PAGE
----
Point Park students return to campus among new COVID-19 safety policies

Written By Lauryn Nania

Point Park students had the option to return to campus for in-person classes and residential living among the coronavirus pandemic, however, new safety protocols are to be followed to keep campus life viable.

On August 20, 2020 university President Paul Hennigan released in an email the “Operations Manual for Returning to Campus.” At a length of 67 pages, the manual discusses the expectations for students and faculty to preserve the safety and health of one another while navigating the academic year.

One of the most crucial policies to be instilled is the face covering policy. Students are to wear a mask on all university property, including both indoor and outdoor facilities with an exception of when they are eating.

Michael Gieseke, Dean of Student Life, discussed the possible repercussions students could face if one refuses to comply with the face mask expectation.

Gieseke explained that if a student denies the request of properly covering their nose and mouth, the Office of Student Conduct will be informed. The student will receive a letter from the Office of Student Conduct reminding them of the policies that are expected to be followed. Constant refusal to abide by the safety policies can result in university probation or suspension.

The only time a student on campus does not have to wear a mask is when they are in a “living space,” according to Gieseke.

“[A student’s] living space is only inside of their suite, apartment or dorm room,” Gieseke said.

He added that this excludes locations such as hallways, garbage rooms and laundry rooms.

Another safety protocol that shifted student life amid the coronavirus outbreak is the guest policy for those residing in residential buildings. Students living in on campus apartments, suites or dormitories are not permitted to have any guests in their rooms.

 “These first few day is much more warnings, and we have been sending warnings to students through student conduct reminding them of the policy,” Gieseke said about the consequences of students visiting other residential rooms aside from their own. “We’re confronting quickly—even if it’s just one or two people, we really are confronting it immediately and asking the REs (resident educators) to take a quick stance with it. What we’re trying to do is set the tone now,” Gieseke added.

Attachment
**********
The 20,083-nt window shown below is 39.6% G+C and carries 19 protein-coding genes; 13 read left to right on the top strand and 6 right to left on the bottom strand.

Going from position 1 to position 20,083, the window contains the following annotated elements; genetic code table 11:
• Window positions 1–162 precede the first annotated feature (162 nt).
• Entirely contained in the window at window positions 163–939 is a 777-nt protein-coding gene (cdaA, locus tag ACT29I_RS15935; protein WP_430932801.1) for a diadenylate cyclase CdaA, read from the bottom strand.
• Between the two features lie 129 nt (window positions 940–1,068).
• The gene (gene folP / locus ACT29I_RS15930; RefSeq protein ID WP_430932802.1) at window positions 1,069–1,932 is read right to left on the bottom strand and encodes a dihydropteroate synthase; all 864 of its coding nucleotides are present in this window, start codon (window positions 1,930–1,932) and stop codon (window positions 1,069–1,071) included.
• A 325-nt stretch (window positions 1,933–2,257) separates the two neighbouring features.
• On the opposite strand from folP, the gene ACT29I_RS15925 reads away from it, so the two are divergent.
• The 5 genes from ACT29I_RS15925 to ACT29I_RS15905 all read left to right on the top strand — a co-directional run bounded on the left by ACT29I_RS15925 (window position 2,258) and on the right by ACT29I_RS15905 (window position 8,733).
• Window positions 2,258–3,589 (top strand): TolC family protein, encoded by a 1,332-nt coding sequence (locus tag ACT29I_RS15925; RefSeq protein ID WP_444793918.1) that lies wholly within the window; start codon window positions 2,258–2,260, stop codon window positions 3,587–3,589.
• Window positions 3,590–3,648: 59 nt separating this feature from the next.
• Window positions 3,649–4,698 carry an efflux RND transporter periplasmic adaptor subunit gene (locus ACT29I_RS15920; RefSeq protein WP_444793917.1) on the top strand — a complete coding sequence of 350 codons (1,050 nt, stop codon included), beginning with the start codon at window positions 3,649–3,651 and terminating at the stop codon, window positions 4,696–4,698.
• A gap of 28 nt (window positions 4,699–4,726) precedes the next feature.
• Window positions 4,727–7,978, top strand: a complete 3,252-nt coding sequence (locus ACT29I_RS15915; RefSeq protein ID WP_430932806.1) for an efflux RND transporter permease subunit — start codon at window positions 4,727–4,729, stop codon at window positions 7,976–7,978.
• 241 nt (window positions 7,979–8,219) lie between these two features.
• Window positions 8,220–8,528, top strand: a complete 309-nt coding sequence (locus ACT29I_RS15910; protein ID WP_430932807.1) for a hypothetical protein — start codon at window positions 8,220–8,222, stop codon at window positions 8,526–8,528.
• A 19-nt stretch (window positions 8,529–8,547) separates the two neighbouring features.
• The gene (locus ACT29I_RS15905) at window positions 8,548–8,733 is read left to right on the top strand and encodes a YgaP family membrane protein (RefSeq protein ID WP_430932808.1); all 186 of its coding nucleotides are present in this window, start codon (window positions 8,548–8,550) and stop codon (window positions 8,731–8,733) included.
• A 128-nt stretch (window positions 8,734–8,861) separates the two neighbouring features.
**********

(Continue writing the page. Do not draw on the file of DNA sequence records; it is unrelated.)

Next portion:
Resident educators will report any incidents of students living on their floor opposing the no guest policy to student conduct and further discussion about how staff will assess the situation will be taken there.

“We have been reiterating over and over again that because of COVID guests are not allowed in the room. It’s hard for freshmen to understand that because this is a time to have friends and not be homesick—it’s a difficult situation,” Nia Goodman, a senior resident educator of Thayer Hall, said.

Goodman said there have been situations in Thayer Hall where students were unaware of the no guest policy, but they ultimately adhered when reiterated the meaning of absolutely no guests.

“We want to be here, we want to be on campus so it’s just that important,” Ari Palmer, a junior resident educator of the Boulevard Apartments said in regards to reporting any incidents of violation of the no guest policy.

Students residing off campus are also responsible for following safety protocols amid the coronavirus pandemic and can be held accountable for violating policies in an off-campus setting.

“We have the authority that any off-campus behavior is still something that can be dealt with on campus,” Gieseke said.

Gieseke explained that any student organization, athletic team, or students living off campus hosting or attending large gathering events will be taken seriously with repercussions that can lead to suspension.

“As much time, effort, money and energy that was put into making this semester happen on campus—we need to do what we can now to keep that going,” Gieseke said.